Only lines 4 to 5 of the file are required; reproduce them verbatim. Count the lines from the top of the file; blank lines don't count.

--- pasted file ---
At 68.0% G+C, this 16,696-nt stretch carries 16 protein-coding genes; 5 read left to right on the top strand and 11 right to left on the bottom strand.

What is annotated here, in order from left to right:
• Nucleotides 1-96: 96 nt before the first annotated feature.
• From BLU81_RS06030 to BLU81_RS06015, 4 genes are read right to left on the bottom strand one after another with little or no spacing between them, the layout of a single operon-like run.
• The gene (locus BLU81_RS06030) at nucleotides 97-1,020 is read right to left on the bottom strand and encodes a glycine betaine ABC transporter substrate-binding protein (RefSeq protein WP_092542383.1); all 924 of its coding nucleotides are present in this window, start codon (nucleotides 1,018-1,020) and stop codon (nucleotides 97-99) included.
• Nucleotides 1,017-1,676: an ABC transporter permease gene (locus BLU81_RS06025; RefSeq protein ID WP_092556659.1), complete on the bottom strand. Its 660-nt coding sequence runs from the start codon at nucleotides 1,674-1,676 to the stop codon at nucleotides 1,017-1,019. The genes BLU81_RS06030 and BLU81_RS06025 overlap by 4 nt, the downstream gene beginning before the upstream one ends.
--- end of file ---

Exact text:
• From BLU81_RS06030 to BLU81_RS06015, 4 genes are read right to left on the bottom strand one after another with little or no spacing between them, the layout of a single operon-like run.
• The gene (locus BLU81_RS06030) at nucleotides 97-1,020 is read right to left on the bottom strand and encodes a glycine betaine ABC transporter substrate-binding protein (RefSeq protein WP_092542383.1); all 924 of its coding nucleotides are present in this window, start codon (nucleotides 1,018-1,020) and stop codon (nucleotides 97-99) included.